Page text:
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Re: [Plash] fchmod not working?

From: Mark Seaborn
Subject: Re: [Plash] fchmod not working?
Date: Tue, 29 Apr 2008 19:16:52 +0100 (BST)

Thomas Leonard <address@hidden> wrote:

> Running strace on unzip without pola-run shows:
> ...
> unlink("HelloWorld/main")               = 0
> open("HelloWorld/main", O_RDWR|O_CREAT|O_TRUNC, 0666) = 12
> write(12, "#!/bin/sh\necho Hello World\n", 27) = 27
> fchmod(12, 0100755)                     = 0
> close(12)                               = 0
> utime("HelloWorld/main", [2008/02/07-19:49:37, 2005/09/17-14:19:23]) = 0
> ...
> Any ideas?

This is a tricky one.  The cause is simple: fchmod() is one of those
operations for which file descriptors do not behave like capabilities.
fchmod() only works if the process is running under the UID that owns
the inode.  So fchmod() has never worked under Plash.

I am surprised that this has not caused a problem before.  Perhaps the
behaviour of unzip or cpio has changed in Ubuntu hardy.  Some programs
have been switching to FD-based operations to avoid race conditions
such as symlink races.  (That tends to involve using openat() or using
fchdir() + open() on single-component pathnames, although unzip is
clearly not doing that here.)  It might have been possible to set the
file mode in the open() call, except that open()'s mode argument is
restricted by umask, whereas chmod()'s mode is not.

It's a bit odd that unzip is passing a mode of 0100755.  0100000 is
S_IFREG (meaning "this is a regular file") as returned by stat().  I
don't see anything in the man pages to say chmod() accepts this flag,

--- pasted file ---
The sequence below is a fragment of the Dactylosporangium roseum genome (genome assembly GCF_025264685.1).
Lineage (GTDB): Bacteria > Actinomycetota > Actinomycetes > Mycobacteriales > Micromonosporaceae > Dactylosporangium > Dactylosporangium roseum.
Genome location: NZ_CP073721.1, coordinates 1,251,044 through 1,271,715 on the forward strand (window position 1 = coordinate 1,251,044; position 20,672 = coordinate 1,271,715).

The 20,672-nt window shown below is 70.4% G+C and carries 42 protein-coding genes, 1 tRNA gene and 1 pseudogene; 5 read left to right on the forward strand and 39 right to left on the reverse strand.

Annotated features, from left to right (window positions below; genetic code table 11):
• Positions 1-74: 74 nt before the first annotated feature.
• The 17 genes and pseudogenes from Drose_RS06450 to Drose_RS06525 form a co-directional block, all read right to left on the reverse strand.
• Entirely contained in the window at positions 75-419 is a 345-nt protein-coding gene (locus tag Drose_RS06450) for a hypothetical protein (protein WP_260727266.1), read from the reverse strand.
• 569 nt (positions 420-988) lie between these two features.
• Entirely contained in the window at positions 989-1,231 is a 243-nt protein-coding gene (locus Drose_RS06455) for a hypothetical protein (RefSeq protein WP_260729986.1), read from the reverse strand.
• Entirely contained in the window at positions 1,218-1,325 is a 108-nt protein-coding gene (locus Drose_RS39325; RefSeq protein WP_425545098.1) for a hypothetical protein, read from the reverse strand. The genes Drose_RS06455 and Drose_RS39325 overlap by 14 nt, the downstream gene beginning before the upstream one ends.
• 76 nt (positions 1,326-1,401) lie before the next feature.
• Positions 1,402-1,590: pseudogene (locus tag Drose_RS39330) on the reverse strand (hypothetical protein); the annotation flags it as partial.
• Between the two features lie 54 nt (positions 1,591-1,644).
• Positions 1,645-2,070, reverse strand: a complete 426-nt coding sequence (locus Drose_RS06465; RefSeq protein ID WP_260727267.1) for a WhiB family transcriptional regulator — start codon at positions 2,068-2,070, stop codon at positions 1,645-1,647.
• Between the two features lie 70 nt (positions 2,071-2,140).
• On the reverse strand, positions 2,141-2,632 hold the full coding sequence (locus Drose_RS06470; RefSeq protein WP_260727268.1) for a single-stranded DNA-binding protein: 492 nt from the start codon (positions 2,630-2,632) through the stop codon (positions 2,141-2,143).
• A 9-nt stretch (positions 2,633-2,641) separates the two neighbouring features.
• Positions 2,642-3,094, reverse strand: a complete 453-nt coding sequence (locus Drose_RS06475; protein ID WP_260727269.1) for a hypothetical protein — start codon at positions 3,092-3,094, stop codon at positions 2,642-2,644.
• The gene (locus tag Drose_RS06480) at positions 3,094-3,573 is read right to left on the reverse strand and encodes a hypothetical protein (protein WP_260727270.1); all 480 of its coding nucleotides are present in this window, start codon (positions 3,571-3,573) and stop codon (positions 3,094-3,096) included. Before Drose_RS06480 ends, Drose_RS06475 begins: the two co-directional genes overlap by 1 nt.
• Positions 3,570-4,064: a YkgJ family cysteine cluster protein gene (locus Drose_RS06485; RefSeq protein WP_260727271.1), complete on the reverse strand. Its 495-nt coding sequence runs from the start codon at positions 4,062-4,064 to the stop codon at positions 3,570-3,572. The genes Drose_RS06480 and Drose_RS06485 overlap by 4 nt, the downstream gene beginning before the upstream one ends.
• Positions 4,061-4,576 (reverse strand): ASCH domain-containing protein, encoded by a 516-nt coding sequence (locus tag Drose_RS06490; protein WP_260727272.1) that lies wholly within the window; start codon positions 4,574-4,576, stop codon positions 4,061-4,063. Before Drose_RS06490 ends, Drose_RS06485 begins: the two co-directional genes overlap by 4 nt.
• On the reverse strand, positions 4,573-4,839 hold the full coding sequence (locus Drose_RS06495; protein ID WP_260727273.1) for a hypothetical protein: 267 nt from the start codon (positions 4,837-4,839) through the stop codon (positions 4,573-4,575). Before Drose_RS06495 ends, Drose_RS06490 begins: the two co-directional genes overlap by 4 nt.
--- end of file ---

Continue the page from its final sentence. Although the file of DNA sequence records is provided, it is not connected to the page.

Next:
but I guess it does accept it under Linux.

It's annoying that we have to deal with permissions bits at all.
Plash does not normally interpret them.  Under Plash, a file does not
need the executable bit set to be invoked as an executable via
execve().  However, outside of Plash, Unix does check the executable
bit, even though this bit does not usually enforce anything.  So it is
useful if Plash-sandboxed processes can set the executable bit, as a
way to interact with the outside world.  Zero-Install's use of
pola-run to wrap tar/unzip is a prime example.

I can think of two ways to support fchmod().

1. The server process could provide a generic fchmod() operation that
takes an FD and a mode and invokes fchmod() under its own UID.  This
would be very coarse-grained.  This limits our ability to restrict
chmod() operations on files that we have granted to sandboxed
processes.  fchmod() does not normally look at the FD's open flags;
you can use it on read-only FDs.  We would probably have to check the
open flags using fcntl() (F_GETFL).

2. In glibc, make each file FD be backed by a file object with a
chmod() method (let's call it a ChmodFacet).

A similar trick is already applied to directory FDs, but these are not
used very often.

It is quite distasteful to have to do this for file FDs.  There would
be a performance impact:
 * open(): not too bad, since interprocess communication is already
   required at this point.
 * close(): now requires an RPC.
 * in between: storage cost in server process.

However, we wouldn't have to pay these costs if we don't need the
fchmod() feature.  A file object such as a read-only proxy can opt not
to return a ChmodFacet from its file_open() method.

Currently these backing objects are not propagated across execve(),
fork(), dup()/dup2() or sendmsg().  Fixing dup() is easy; fork() a
little harder; execve() harder still but doable; however, sendmsg() is

I was planning on doing a release of Plash soon.  Would you object if
I made a release before trying to fix this?  It is not a trivial thing
to fix.  It looks like tar still works: it uses open() to set the file
mode instead of fchmod().


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